Pita (USA) or pitta (most of the world) also called and less
commonly known as pide (Turkish), pita (Serbian), ïèòêà (Bulgarian)) is an often
round, brown, wheat flatbread made with yeast.
Left: Pita topped with cucumber, hummus, lamb
Similar to other double-layered flat or pocket breads, pita is traditional in
many Middle Eastern and Mediterranean cuisines. It is prevalent from North
Africa through the Levant and the Arabian Peninsula, possibly coinciding with
either the spread of the Hellenistic world, or that of the Arab expansions under
the banner of Islam.
Pita is now the western name for the
Arabic bread called khubz (ordinary bread), other breads of Arab, Egyptian, or
Syrian origin, or kumaj (a Turkish loanword properly meaning a bread cooked in
ashes), all baked in a brick oven. It is slightly leavened wheat bread, flat,
either round or oval, and variable in size.
Left: Pita roasted on an outdoor fire.
In Greek cuisine, pita may refer to thicker breads made with yeast, for example
souvlaki pita. In Cypriot cuisine, pita is made roughly from the same materials
as in Greek cuisine but differs in size and shape. The word may also refer to
foods using many layers of thin pastry dough of thickness less than 1mm, usually
with many different ingredients in between, forming savoury pies such as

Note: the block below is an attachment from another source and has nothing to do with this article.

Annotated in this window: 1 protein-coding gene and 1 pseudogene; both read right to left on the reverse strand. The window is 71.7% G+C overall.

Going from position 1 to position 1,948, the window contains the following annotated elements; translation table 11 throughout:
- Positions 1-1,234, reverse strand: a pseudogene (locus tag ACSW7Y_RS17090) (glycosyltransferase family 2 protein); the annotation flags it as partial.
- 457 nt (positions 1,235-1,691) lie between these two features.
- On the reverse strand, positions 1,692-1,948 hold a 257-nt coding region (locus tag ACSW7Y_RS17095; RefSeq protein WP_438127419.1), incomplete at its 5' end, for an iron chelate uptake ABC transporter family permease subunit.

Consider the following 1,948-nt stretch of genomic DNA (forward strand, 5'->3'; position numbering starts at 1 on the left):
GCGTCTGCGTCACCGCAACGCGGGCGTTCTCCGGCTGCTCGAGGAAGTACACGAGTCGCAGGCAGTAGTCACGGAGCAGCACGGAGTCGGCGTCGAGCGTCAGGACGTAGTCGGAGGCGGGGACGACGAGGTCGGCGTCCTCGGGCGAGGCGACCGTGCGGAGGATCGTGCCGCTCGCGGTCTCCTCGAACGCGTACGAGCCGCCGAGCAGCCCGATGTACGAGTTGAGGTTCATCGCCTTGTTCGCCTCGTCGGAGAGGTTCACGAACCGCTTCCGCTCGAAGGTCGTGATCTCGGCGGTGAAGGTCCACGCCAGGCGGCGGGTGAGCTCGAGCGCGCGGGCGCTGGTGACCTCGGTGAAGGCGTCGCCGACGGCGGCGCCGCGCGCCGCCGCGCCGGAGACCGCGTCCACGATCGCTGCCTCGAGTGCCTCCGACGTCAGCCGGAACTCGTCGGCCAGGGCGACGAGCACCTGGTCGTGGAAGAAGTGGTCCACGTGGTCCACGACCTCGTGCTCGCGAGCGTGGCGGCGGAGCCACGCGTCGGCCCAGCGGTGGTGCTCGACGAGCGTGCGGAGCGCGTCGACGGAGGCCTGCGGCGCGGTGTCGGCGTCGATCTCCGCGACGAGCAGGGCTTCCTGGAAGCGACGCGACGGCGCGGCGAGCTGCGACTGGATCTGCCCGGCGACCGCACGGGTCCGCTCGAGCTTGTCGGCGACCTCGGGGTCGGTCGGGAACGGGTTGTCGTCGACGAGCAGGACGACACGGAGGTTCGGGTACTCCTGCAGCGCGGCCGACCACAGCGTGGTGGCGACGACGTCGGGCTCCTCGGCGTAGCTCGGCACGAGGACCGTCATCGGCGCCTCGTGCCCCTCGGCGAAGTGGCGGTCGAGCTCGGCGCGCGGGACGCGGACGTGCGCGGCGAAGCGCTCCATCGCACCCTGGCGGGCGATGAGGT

tyropita and spanakopita, or sweet pies such as
Pita is "bread" in Aramaic. The word
spread to Southern Italy as the name of a thin bread. In Northern Italian
dialects, pita became pizza, now known primarily as the bearer of savoury
toppings but essentially a flat bread. In some parts of southern Italy, there
are pastries called pita, which are filled with spicy fruit and nuts.
Pita is used to scoop sauces or dips such
as hummus and to wrap
falafel in the manner of sandwiches. Most
pita are baked at high temperatures (850°F or 450°C), causing the flattened
rounds of dough to puff up dramatically. When removed from the oven, the layers
of baked dough remain separated inside the deflated pita, which allows the bread
to be opened into pockets, creating a space for use in various dishes.
Much of pita's popularity in the Western world since the 1970s is due to
expanded use of the pocket for a type of sandwich. Instead of using pita to
scoop foods, people fill the pocket with various ingredients to form a sandwich.
These are sometimes called "pita pockets" or "pocket pitas".